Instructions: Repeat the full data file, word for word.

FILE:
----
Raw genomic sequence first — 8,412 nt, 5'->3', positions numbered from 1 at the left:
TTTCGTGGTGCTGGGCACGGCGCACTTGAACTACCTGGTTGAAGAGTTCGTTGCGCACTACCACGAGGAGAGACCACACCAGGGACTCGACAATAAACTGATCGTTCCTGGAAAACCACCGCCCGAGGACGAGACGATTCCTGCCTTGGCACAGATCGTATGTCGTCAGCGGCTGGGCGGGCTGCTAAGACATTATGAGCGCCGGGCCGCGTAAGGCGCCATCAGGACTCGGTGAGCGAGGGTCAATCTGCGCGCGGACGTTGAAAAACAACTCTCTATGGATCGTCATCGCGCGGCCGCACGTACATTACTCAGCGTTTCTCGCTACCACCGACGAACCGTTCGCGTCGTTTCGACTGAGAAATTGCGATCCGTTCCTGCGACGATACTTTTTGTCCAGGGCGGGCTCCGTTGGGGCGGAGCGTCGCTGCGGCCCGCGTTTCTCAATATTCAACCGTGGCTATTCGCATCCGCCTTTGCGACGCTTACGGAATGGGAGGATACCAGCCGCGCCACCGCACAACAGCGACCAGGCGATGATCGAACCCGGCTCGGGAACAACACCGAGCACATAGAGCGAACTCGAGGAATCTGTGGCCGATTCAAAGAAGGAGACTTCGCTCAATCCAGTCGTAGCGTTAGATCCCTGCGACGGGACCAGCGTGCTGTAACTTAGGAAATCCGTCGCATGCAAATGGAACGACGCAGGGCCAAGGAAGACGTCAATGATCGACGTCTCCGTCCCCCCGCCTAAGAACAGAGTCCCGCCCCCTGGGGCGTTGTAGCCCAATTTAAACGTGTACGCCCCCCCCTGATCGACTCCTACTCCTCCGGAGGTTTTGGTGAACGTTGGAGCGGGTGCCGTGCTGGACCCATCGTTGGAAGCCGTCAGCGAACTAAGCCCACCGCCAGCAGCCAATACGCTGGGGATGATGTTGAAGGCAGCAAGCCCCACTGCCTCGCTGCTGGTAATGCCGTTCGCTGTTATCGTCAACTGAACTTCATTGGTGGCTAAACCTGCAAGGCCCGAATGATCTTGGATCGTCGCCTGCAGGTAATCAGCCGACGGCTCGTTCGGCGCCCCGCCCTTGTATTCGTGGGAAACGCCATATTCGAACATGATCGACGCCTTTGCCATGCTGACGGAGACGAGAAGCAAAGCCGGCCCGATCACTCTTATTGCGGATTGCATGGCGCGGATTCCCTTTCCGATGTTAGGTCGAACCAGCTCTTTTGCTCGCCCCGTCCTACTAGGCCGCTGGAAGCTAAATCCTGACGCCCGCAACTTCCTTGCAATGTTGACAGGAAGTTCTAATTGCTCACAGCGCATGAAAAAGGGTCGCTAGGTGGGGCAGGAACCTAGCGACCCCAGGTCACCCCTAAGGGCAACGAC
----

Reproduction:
Raw genomic sequence first — 8,412 nt, 5'->3', positions numbered from 1 at the left:
TTTCGTGGTGCTGGGCACGGCGCACTTGAACTACCTGGTTGAAGAGTTCGTTGCGCACTACCACGAGGAGAGACCACACCAGGGACTCGACAATAAACTGATCGTTCCTGGAAAACCACCGCCCGAGGACGAGACGATTCCTGCCTTGGCACAGATCGTATGTCGTCAGCGGCTGGGCGGGCTGCTAAGACATTATGAGCGCCGGGCCGCGTAAGGCGCCATCAGGACTCGGTGAGCGAGGGTCAATCTGCGCGCGGACGTTGAAAAACAACTCTCTATGGATCGTCATCGCGCGGCCGCACGTACATTACTCAGCGTTTCTCGCTACCACCGACGAACCGTTCGCGTCGTTTCGACTGAGAAATTGCGATCCGTTCCTGCGACGATACTTTTTGTCCAGGGCGGGCTCCGTTGGGGCGGAGCGTCGCTGCGGCCCGCGTTTCTCAATATTCAACCGTGGCTATTCGCATCCGCCTTTGCGACGCTTACGGAATGGGAGGATACCAGCCGCGCCACCGCACAACAGCGACCAGGCGATGATCGAACCCGGCTCGGGAACAACACCGAGCACATAGAGCGAACTCGAGGAATCTGTGGCCGATTCAAAGAAGGAGACTTCGCTCAATCCAGTCGTAGCGTTAGATCCCTGCGACGGGACCAGCGTGCTGTAACTTAGGAAATCCGTCGCATGCAAATGGAACGACGCAGGGCCAAGGAAGACGTCAATGATCGACGTCTCCGTCCCCCCGCCTAAGAACAGAGTCCCGCCCCCTGGGGCGTTGTAGCCCAATTTAAACGTGTACGCCCCCCCCTGATCGACTCCTACTCCTCCGGAGGTTTTGGTGAACGTTGGAGCGGGTGCCGTGCTGGACCCATCGTTGGAAGCCGTCAGCGAACTAAGCCCACCGCCAGCAGCCAATACGCTGGGGATGATGTTGAAGGCAGCAAGCCCCACTGCCTCGCTGCTGGTAATGCCGTTCGCTGTTATCGTCAACTGAACTTCATTGGTGGCTAAACCTGCAAGGCCCGAATGATCTTGGATCGTCGCCTGCAGGTAATCAGCCGACGGCTCGTTCGGCGCCCCGCCCTTGTATTCGTGGGAAACGCCATATTCGAACATGATCGACGCCTTTGCCATGCTGACGGAGACGAGAAGCAAAGCCGGCCCGATCACTCTTATTGCGGATTGCATGGCGCGGATTCCCTTTCCGATGTTAGGTCGAACCAGCTCTTTTGCTCGCCCCGTCCTACTAGGCCGCTGGAAGCTAAATCCTGACGCCCGCAACTTCCTTGCAATGTTGACAGGAAGTTCTAATTGCTCACAGCGCATGAAAAAGGGTCGCTAGGTGGGGCAGGAACCTAGCGACCCCAGGTCACCCCTAAGGGCAACGAC